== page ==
Spain passes new anti-piracy laws, raises maximum penalty to six years

Spain passes new anti-piracy laws, raises maximum penalty to six years

Nearly six months ago, we reported that Spain was under heavy pressure from the United States to strengthen its anti-piracy laws. (That, of course, comes after Spain enacted an anti-piracy law in 2011.)

On Friday, the Spanish government approved new measures that would target those who even link to unauthorized copyrighted material for “direct or indirect profit.” The measures, which don’t take effect until early 2014, will include penalties of up to six years in prison for “aggravated cases” (Google Translate) for those who violate copyright.

The new amendment to the country’s existing penal code will not affect search engines or peer-to-peer file sharing sites, according to Reuters.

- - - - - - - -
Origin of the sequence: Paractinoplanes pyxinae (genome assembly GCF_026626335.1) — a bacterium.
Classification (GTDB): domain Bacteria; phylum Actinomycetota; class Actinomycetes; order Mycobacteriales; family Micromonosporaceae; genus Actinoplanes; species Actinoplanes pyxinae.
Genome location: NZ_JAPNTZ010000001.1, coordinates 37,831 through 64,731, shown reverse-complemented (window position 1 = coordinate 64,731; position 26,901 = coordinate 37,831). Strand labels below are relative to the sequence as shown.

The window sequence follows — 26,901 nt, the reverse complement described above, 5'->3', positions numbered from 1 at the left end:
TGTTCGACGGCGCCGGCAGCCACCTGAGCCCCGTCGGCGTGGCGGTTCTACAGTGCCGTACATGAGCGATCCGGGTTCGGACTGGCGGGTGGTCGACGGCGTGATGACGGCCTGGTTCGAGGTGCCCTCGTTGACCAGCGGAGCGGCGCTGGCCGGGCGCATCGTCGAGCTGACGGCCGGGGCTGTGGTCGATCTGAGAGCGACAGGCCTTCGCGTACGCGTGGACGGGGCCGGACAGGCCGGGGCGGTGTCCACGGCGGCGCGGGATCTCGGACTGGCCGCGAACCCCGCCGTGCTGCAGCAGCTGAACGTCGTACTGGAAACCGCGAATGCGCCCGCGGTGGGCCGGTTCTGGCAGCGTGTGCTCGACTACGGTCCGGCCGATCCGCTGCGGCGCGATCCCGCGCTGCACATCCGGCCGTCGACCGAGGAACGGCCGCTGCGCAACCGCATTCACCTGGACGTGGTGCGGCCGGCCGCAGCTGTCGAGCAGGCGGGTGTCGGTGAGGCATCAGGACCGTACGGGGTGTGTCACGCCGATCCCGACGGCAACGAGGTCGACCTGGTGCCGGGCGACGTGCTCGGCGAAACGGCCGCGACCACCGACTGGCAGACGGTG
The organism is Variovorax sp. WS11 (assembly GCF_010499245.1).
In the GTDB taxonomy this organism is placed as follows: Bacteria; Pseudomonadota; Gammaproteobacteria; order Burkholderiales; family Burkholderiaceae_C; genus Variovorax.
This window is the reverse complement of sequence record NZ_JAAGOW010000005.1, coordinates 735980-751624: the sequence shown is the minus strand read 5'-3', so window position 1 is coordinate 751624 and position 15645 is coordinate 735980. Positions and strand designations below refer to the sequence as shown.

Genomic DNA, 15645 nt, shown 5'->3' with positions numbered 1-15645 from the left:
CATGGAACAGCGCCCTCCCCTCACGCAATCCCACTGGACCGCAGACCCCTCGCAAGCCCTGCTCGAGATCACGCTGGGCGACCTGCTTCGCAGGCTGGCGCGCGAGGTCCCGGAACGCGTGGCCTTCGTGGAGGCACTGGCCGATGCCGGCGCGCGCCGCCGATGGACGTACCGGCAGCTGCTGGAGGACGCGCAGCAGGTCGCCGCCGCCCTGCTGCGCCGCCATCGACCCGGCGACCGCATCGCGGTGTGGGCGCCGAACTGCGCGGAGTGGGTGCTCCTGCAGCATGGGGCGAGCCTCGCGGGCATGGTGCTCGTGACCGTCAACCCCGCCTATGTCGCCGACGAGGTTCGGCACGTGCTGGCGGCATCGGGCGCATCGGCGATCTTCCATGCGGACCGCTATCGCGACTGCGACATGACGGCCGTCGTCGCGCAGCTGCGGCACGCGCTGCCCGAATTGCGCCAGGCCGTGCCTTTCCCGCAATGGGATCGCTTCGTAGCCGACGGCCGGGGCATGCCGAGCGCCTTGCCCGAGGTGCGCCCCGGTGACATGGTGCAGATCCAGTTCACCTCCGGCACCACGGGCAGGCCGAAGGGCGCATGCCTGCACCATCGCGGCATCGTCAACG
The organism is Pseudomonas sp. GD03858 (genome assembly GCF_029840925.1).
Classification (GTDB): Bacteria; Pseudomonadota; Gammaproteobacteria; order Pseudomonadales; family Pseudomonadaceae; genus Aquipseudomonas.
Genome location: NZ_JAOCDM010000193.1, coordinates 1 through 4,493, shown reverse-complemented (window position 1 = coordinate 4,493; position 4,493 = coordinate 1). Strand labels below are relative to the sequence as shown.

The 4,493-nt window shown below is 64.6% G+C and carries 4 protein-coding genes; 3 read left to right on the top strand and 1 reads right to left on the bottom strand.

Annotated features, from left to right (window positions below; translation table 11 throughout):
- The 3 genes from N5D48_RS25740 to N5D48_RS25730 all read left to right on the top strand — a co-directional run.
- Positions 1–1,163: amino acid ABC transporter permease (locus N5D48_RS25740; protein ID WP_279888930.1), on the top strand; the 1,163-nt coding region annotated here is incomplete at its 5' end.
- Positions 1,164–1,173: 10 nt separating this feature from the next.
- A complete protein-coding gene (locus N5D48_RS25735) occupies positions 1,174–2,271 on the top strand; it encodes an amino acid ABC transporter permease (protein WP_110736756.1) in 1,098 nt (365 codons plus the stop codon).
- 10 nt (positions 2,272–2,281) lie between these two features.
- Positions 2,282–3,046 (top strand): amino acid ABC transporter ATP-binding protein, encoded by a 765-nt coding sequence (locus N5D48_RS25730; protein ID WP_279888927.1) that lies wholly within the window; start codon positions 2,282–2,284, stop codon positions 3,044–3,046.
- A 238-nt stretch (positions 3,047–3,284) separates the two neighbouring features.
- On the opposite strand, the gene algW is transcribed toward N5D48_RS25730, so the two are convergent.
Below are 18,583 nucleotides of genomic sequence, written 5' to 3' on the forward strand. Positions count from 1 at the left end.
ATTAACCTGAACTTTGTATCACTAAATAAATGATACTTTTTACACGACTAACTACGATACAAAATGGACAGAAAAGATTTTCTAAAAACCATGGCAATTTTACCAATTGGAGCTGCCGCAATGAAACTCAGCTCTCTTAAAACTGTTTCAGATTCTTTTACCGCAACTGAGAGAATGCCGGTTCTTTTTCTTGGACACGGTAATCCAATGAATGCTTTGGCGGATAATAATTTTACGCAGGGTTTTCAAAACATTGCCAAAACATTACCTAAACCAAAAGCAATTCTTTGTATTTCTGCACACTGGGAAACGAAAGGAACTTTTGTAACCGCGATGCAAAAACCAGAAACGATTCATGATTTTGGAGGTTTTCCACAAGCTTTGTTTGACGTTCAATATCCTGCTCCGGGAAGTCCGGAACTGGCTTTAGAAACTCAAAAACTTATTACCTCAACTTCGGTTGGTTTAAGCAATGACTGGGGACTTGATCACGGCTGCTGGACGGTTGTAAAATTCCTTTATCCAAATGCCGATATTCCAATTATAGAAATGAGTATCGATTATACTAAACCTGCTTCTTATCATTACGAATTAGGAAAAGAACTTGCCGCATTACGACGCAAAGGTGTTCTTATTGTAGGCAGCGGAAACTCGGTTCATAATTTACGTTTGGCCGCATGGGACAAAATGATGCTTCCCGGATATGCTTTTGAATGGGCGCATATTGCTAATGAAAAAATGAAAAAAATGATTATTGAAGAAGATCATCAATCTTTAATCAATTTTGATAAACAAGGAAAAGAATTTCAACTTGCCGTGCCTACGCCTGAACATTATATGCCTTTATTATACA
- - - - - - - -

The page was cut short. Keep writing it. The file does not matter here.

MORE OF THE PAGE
Spain is the home of RojaDirecta.com, a site that promoted unauthorized sports streams and whose domain was seized by the United States government. The domain was eventually returned last year. (The site has since switched to RojaDirecta.me, based in Montenegro.)

“This is a real balance between protecting copyright and new technologies,” Spain’s Justice Minister Alberto Ruiz-Gallardon told reporters at a news conference in Madrid.

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